Over the year, Collective REMAKE members participated in a number of educational opportunities to inform our work. We attended and/or participated in representations at the following:
The 2018 California Coop Conference – April 2018 – San Diego
The Climate Reality Conference August 2018 – Los Angeles
Left Coast Forum- August 2018 – Los Angeles
The Worker National Cooperative Conference – September 2018, Los Angeles
Gigi Breland is a Collective REMAKE Board member and worker who provides administrative and public outreach support. She is also on the start-up team for Recycle for Jobs. She says:
“I have been apart of this for two years now and through all the different workshops, seminars, trainings, and conferences I have learned so much, and there’s always more to learn. That is one of the most important things, the training where everyone learns what a democratic process means.
“Since becoming a part of Collective Remake, I have met a lot of very interesting people and have done some surreal things. Who would have thought with my past, my criminal record, that I could apply and be accepted to attend a 3 day Climate Reality Conference? The training was led by former Vice President Gore. Gore did many of the presentations himself over all 3 days. He really knows his stuff when it comes to the climate change. He got me really paying attention and I understand that it all fits right into my Recycling for Jobs cooperative.
“Every year, almost 13 million tons of plastic is discarded and ends up in the ocean. Recycle for Jobs is designed to prevent plastic and other containers getting into the waste and water streams while providing paid work for people in reentry. I get excited when I think about the future of a for real Co-Op (A worker owned business) I look forward to the day when we can obtain a truck for our pick-ups, take on partners, and eventually open up a Recycle for Jobs recycling center.” —Georgette Breland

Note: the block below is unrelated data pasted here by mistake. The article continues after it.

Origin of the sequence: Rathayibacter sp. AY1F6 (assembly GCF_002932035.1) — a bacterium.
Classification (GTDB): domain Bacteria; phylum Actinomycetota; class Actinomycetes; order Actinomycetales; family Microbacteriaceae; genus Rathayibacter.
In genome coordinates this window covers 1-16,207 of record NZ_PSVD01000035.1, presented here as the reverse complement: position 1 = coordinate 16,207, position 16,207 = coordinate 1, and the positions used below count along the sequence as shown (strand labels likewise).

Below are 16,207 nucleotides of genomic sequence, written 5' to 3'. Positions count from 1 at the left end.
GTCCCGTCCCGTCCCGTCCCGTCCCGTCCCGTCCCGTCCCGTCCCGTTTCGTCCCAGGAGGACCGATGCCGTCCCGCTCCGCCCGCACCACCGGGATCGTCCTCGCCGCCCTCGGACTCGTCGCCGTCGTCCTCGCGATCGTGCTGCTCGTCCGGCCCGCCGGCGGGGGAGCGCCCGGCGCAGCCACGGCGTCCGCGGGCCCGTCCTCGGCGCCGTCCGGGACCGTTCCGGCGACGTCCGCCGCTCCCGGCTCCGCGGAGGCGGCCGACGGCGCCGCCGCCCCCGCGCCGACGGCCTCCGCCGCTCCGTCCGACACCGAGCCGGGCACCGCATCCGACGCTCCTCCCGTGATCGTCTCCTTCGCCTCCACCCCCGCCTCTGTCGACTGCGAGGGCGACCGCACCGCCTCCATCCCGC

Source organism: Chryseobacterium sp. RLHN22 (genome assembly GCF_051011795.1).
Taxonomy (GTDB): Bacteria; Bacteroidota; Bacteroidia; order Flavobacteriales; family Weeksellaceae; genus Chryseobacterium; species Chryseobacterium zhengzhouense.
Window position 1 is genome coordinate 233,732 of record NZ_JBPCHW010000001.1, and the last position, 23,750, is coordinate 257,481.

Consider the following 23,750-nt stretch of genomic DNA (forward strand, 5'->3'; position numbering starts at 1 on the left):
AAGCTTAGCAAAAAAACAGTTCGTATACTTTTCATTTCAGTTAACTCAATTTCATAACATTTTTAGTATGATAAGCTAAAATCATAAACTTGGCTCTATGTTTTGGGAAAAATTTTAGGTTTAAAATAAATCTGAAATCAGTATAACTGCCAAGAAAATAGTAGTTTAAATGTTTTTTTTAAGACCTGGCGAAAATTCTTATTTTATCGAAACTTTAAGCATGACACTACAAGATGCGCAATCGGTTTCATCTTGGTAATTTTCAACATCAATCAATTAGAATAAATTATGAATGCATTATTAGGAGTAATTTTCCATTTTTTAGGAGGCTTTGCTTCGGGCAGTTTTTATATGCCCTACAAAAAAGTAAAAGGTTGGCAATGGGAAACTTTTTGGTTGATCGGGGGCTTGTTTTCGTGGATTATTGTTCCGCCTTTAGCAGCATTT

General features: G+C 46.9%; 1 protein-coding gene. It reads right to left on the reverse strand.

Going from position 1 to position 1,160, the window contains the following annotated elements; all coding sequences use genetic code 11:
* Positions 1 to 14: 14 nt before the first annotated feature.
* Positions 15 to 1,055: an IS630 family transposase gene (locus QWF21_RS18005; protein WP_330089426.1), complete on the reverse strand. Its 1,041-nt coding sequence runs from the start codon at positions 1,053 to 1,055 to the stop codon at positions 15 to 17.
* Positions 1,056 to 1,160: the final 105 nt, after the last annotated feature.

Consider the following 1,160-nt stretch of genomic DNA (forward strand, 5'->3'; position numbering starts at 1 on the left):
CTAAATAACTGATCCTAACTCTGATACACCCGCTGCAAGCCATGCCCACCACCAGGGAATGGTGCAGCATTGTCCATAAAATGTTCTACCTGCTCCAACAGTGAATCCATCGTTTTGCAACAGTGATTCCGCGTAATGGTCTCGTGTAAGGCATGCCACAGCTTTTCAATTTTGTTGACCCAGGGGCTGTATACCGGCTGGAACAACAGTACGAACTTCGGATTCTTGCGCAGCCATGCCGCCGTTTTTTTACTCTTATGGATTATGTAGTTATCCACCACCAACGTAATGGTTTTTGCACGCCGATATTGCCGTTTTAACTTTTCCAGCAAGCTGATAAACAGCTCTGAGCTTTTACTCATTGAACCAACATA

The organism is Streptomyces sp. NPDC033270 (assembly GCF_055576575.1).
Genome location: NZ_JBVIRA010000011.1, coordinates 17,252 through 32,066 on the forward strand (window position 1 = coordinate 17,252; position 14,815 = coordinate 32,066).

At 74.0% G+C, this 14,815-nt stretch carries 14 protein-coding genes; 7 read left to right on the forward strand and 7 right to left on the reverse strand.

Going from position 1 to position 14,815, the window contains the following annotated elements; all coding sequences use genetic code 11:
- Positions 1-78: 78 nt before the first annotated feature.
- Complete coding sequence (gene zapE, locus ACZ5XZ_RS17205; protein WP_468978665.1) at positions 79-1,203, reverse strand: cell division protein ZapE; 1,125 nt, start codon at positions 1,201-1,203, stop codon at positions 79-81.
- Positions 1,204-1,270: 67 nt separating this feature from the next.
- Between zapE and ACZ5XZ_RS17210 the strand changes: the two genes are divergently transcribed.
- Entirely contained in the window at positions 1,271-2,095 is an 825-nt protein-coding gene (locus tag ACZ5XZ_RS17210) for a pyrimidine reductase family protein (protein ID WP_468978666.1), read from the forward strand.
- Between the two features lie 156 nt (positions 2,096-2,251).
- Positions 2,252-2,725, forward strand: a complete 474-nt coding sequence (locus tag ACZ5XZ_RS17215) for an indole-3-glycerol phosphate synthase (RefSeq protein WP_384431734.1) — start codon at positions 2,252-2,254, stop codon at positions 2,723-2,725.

We engage community partners to support our workshops. They provide facilitation, technical training, administrative support, legal consultation, business planning and financial literacy. Cooperative partners include Alexandria House; Arroyo S.E.C.O. Network of Time Banks; The Sustainable Law Group; Co-op LA; The LA Co-op LAB; Five Points Youth Foundation; Collective Avenue Coffee; the Los Angeles Union Cooperative Initiative (LUCI); Southern California Library; L.A. Southwest College, Movement Generation: Justice and Ecology Project, Solidarity Research Center; The Vermont-Slauson Economic Development Center; Community Healing and Trauma Prevention Center, Semilla Cooperative, and more. We look forward to working with a broad network of cooperators in the coming year.
We hope that you can support us in this critical work! Go to httpss:// and click on Please Make a Donation to donate to our efforts via PayPal. Thanks!
Mary Sutton, MA Urban Sustainability, Board Member
Georgette Breland, Board Member, Design and Management Administration and Public Outreach
Bryant Magnum, Board Member
Thomas Smith, Board Member
Vanessa Cain, Board Member